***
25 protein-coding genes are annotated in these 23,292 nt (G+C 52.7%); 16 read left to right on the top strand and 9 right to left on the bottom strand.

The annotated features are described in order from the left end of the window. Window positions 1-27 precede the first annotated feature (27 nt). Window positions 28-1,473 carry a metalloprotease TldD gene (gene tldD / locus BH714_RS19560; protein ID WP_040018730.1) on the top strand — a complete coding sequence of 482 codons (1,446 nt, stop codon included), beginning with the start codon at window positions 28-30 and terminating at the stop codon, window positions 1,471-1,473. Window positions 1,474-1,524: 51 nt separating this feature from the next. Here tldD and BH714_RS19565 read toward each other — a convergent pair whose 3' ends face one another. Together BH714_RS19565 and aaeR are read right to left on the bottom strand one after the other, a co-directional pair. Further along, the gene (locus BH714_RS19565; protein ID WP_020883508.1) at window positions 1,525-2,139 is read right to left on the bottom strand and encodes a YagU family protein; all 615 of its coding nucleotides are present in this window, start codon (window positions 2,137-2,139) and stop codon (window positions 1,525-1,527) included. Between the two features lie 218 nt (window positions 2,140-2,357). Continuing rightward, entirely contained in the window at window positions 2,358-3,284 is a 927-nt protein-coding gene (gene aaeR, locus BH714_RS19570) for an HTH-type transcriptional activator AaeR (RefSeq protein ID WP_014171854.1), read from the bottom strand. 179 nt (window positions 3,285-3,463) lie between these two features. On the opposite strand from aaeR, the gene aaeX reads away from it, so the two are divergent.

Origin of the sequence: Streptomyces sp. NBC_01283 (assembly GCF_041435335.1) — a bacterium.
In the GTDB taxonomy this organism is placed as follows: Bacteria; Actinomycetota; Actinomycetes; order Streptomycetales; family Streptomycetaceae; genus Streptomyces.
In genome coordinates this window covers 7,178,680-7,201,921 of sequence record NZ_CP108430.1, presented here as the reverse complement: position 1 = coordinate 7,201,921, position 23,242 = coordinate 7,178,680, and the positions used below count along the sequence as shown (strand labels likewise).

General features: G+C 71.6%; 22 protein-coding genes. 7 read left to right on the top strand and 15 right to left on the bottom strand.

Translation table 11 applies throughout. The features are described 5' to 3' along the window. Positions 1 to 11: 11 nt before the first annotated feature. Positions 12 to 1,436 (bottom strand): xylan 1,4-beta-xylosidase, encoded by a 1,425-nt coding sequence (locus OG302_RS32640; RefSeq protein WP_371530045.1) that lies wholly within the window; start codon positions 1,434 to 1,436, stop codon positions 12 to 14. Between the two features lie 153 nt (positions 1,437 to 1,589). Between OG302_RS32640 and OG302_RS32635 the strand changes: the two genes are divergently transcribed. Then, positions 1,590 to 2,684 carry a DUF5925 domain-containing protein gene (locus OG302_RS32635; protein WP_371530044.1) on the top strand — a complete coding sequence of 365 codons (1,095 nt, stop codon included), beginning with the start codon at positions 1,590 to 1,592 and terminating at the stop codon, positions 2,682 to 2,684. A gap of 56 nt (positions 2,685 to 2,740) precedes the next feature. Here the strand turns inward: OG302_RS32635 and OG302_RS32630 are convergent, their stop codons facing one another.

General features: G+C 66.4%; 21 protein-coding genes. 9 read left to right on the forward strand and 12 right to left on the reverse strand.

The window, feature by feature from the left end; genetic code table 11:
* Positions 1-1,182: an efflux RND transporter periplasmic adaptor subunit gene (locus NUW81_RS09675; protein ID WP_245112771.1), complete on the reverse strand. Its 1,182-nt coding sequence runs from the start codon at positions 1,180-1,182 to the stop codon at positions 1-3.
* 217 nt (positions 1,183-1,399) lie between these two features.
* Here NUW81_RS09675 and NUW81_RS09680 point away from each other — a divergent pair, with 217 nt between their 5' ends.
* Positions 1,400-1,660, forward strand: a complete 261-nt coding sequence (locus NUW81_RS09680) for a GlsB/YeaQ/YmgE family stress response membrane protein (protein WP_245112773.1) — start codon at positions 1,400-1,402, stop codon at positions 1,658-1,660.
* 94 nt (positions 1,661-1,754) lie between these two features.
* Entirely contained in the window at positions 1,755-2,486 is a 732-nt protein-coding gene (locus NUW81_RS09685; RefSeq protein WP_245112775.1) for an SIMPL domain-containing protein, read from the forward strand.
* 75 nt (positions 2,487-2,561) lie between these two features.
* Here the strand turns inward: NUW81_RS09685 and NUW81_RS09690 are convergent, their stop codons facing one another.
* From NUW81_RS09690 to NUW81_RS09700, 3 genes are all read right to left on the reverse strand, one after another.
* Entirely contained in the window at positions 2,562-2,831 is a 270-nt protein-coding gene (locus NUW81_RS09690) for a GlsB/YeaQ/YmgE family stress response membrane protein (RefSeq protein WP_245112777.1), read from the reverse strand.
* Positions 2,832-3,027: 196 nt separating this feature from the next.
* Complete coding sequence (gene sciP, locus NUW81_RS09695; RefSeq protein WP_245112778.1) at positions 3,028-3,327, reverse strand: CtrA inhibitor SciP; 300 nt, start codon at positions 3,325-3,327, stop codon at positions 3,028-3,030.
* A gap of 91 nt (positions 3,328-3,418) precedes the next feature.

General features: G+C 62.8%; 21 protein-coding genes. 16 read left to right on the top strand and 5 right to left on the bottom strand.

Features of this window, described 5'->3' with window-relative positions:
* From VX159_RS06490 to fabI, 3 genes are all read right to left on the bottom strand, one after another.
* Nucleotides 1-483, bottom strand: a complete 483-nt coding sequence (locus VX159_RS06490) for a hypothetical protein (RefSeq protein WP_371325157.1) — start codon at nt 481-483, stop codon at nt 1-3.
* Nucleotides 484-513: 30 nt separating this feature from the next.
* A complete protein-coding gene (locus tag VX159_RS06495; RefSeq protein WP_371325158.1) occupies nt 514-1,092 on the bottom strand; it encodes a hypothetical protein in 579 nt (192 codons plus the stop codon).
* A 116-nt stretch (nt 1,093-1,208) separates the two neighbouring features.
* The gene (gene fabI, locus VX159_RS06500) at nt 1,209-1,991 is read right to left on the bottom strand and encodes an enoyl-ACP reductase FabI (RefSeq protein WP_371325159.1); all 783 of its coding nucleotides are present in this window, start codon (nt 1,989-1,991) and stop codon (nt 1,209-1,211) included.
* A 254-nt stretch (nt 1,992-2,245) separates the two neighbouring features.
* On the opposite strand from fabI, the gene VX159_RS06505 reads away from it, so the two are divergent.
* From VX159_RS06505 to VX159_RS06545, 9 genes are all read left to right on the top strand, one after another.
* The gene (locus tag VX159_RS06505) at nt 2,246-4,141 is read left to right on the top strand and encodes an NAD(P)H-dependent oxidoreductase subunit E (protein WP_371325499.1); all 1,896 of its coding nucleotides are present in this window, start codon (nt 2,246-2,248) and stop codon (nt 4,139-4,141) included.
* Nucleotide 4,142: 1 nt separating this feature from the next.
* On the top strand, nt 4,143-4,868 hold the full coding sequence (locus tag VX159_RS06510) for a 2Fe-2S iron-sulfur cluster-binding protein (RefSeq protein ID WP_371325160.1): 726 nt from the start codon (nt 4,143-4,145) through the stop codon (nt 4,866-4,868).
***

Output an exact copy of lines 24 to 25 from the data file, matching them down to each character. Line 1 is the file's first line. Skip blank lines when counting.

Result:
Features of this window, described 5'->3' with window-relative positions:
* From VX159_RS06490 to fabI, 3 genes are all read right to left on the bottom strand, one after another.